Hay recalled: "Towards midnight we had supper, provided by Eckert. The President went awkwardly and hospitably to work shoveling out the fried oysters. He was most agreeable and genial al the evening in fact. Fox was abusing the coffee for being so hot β saying quaintly, it kept hot all the way down to the bottom of the cup as a piece of ice staid cold till you finished eating it."77 President Lincoln told serenaders that night: "All who have labored to-day in behalf of the Union organization, have wrought for the best interests of their country and the world, not only for the present, but for all future ages. I am thankful to God for this approval of the people."78 Historian David E. Long wrote: "Lincoln generally fared well in the cities. Outside of New York State, where McClellan outpolled him in every major city except Rochester, the only Northern cities where the president did not poll a majority were Detroit and Milwaukee. Milwaukee, where he received the lowest percentage of votes of any Northern city, contained a large number of German Catholics. Lincoln did poorly with Catholic immigrants, among whom support for the war was weakest. They felt little attachment to a war being waged for the freedom of blacks. Almost universally he lost the Irish vote. Pundits viewing the election went to great lengths to establish that the source of Lincoln's support was in the soil, the rural areas where hard-working, honest Protestant farmers lived the same life that young Lincoln had. The facts do not necessarily bear that out. In very few places did the president not do better than he did in Cook County, Illinois, where he won more than 81 percent of the vote. In Boston, Providence, Pittsburgh, Cleveland and St. Louis, he received more than three of every five ballots. In Cincinnati, he won 56 percent; Philadelphia, 55 percent; and Rochester, 53 percent. Also, before going too far in pursuit of the idea that Lincoln's strength was with 'men of the soil,' it should be remembered that most Confederate soldiers were yeoman farmers."79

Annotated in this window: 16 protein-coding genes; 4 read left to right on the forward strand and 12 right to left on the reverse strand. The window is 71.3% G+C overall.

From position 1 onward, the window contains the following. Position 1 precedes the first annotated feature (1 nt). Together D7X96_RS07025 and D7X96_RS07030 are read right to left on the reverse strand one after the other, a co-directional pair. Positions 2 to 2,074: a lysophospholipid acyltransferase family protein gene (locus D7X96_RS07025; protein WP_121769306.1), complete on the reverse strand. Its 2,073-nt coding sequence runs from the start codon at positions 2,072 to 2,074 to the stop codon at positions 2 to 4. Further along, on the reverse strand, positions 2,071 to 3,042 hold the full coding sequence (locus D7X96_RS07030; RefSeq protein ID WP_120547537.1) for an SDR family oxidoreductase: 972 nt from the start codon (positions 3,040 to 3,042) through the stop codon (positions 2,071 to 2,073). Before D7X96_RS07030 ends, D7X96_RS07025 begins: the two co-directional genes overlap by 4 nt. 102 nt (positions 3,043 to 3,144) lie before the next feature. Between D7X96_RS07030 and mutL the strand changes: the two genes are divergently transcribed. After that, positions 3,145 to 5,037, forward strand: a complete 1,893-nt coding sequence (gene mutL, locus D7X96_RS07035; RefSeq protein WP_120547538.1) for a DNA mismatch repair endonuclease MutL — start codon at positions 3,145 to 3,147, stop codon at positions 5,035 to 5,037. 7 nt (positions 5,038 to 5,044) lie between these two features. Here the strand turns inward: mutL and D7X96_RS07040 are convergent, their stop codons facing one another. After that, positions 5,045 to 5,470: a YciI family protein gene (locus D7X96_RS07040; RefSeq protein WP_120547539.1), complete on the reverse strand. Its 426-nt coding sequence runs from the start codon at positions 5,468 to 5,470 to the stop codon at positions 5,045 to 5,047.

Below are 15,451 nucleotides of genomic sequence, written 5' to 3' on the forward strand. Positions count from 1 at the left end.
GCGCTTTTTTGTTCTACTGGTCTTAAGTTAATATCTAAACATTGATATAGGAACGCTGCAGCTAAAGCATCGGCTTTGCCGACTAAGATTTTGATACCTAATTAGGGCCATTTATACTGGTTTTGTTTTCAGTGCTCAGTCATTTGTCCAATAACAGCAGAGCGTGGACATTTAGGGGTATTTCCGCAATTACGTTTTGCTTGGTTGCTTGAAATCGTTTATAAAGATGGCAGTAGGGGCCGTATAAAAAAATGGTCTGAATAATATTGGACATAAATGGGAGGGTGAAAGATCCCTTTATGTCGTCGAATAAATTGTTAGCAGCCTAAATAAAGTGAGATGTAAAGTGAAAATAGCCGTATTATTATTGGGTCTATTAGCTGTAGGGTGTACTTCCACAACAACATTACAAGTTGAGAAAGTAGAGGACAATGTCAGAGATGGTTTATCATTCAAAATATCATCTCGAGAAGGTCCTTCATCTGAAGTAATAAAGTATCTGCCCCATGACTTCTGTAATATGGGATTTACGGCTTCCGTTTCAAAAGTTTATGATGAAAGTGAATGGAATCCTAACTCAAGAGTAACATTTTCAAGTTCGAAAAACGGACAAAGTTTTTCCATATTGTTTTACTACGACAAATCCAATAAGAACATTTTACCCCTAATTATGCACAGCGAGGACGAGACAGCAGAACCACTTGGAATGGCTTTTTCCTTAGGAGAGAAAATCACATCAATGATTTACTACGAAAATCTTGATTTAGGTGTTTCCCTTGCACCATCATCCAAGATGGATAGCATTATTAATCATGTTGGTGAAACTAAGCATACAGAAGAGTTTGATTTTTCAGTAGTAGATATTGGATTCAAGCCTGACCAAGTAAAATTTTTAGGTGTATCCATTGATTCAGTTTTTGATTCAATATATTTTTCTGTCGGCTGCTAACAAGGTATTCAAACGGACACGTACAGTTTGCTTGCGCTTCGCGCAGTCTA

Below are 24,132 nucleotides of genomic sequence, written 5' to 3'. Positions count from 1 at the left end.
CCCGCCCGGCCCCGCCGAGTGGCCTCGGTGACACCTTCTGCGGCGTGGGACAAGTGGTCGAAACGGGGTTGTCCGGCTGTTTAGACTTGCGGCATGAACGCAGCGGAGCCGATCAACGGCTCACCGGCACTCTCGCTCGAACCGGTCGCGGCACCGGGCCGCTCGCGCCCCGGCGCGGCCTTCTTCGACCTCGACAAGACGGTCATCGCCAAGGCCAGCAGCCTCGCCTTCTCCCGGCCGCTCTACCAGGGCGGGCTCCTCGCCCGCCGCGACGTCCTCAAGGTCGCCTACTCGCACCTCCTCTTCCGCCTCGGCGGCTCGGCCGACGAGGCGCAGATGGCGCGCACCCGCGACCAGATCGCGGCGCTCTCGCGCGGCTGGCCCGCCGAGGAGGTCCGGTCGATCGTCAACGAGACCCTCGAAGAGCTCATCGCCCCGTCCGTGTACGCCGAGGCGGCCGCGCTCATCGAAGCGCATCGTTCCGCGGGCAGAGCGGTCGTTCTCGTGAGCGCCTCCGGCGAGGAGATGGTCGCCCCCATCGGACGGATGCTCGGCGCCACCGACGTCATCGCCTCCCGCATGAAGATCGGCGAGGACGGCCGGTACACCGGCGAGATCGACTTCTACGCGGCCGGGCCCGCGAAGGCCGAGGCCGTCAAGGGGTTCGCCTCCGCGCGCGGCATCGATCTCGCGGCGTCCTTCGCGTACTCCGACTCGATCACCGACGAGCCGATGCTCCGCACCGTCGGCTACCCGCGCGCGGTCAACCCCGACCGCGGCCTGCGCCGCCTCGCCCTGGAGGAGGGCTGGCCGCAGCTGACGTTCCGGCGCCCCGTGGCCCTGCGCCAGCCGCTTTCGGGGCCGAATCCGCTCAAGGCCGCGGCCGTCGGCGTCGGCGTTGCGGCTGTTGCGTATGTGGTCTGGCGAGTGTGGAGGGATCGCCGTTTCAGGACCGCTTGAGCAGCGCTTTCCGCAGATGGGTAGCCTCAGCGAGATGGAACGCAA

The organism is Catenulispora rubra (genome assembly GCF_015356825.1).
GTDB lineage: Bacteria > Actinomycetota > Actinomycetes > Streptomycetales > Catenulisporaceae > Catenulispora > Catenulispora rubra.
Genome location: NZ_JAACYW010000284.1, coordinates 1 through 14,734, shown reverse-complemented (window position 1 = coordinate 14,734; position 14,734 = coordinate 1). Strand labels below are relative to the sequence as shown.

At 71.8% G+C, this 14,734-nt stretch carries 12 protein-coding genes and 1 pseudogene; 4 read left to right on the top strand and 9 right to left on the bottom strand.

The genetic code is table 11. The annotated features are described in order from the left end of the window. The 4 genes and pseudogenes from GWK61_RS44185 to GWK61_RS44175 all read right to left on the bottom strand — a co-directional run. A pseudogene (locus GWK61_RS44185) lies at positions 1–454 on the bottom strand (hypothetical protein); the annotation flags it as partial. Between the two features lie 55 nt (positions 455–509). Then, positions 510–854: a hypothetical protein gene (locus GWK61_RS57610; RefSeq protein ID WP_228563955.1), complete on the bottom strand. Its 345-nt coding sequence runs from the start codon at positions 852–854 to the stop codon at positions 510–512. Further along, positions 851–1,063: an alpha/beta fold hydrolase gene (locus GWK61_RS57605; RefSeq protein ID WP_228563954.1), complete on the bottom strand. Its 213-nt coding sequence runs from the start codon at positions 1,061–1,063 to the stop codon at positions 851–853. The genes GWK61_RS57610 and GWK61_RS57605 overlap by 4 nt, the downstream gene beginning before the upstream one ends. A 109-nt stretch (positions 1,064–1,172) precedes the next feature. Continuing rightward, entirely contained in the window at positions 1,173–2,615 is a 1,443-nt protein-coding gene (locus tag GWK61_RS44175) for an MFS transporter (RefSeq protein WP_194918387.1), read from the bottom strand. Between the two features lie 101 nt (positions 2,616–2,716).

Historian William Frank Zornow wrote: "The President polled 339,308 more votes in 1864 than he had in his first election. He had 55.08 per cent of the vote cast, and thereby removed from his shoulders the stigma of being a minority president. He carried five more states than in his first election: Missouri, Maryland, West Virginia, Kansas, and Nevada. Delaware and Kentucky voted against him on both occasions, and in the second election they were joined by New Jersey, which had given Lincoln four of its electoral votes in 1860. In 1864, Kansas, West Virginia, and Nevada voted in the presidential race for the first time. In four states β Maine, New Hampshire, Michigan, and Wisconsin β the President polled fewer votes than in 1860, and nine states (the above four plus Connecticut, Minnesota, New York, Pennsylvania, and Vermont) his percentage of the votes polled was diminished."80